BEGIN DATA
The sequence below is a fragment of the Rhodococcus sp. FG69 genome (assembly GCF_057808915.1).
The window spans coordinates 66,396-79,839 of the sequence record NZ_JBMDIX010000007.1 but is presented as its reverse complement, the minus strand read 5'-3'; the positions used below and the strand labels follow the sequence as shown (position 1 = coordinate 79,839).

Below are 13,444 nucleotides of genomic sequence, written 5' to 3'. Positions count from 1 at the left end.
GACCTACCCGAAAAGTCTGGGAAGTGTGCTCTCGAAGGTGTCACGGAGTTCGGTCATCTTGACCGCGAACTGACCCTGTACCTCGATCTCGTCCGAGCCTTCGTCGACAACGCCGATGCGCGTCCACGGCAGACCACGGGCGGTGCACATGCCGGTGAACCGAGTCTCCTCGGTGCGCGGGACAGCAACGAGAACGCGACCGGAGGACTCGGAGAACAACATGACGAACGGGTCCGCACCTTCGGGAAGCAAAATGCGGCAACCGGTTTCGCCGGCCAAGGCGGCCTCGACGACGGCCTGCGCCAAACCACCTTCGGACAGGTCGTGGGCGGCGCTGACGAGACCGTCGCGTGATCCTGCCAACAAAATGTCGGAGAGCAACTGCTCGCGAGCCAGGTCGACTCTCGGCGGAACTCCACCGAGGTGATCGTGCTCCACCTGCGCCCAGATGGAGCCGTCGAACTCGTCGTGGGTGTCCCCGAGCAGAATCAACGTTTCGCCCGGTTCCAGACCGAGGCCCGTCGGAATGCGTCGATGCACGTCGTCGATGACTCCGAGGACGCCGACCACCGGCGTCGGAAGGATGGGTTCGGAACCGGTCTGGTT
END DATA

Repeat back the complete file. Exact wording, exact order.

The sequence below is a fragment of the Rhodococcus sp. FG69 genome (assembly GCF_057808915.1).
The window spans coordinates 66,396-79,839 of the sequence record NZ_JBMDIX010000007.1 but is presented as its reverse complement, the minus strand read 5'-3'; the positions used below and the strand labels follow the sequence as shown (position 1 = coordinate 79,839).

Below are 13,444 nucleotides of genomic sequence, written 5' to 3'. Positions count from 1 at the left end.
GACCTACCCGAAAAGTCTGGGAAGTGTGCTCTCGAAGGTGTCACGGAGTTCGGTCATCTTGACCGCGAACTGACCCTGTACCTCGATCTCGTCCGAGCCTTCGTCGACAACGCCGATGCGCGTCCACGGCAGACCACGGGCGGTGCACATGCCGGTGAACCGAGTCTCCTCGGTGCGCGGGACAGCAACGAGAACGCGACCGGAGGACTCGGAGAACAACATGACGAACGGGTCCGCACCTTCGGGAAGCAAAATGCGGCAACCGGTTTCGCCGGCCAAGGCGGCCTCGACGACGGCCTGCGCCAAACCACCTTCGGACAGGTCGTGGGCGGCGCTGACGAGACCGTCGCGTGATCCTGCCAACAAAATGTCGGAGAGCAACTGCTCGCGAGCCAGGTCGACTCTCGGCGGAACTCCACCGAGGTGATCGTGCTCCACCTGCGCCCAGATGGAGCCGTCGAACTCGTCGTGGGTGTCCCCGAGCAGAATCAACGTTTCGCCCGGTTCCAGACCGAGGCCCGTCGGAATGCGTCGATGCACGTCGTCGATGACTCCGAGGACGCCGACCACCGGCGTCGGAAGGATGGGTTCGGAACCGGTCTGGTT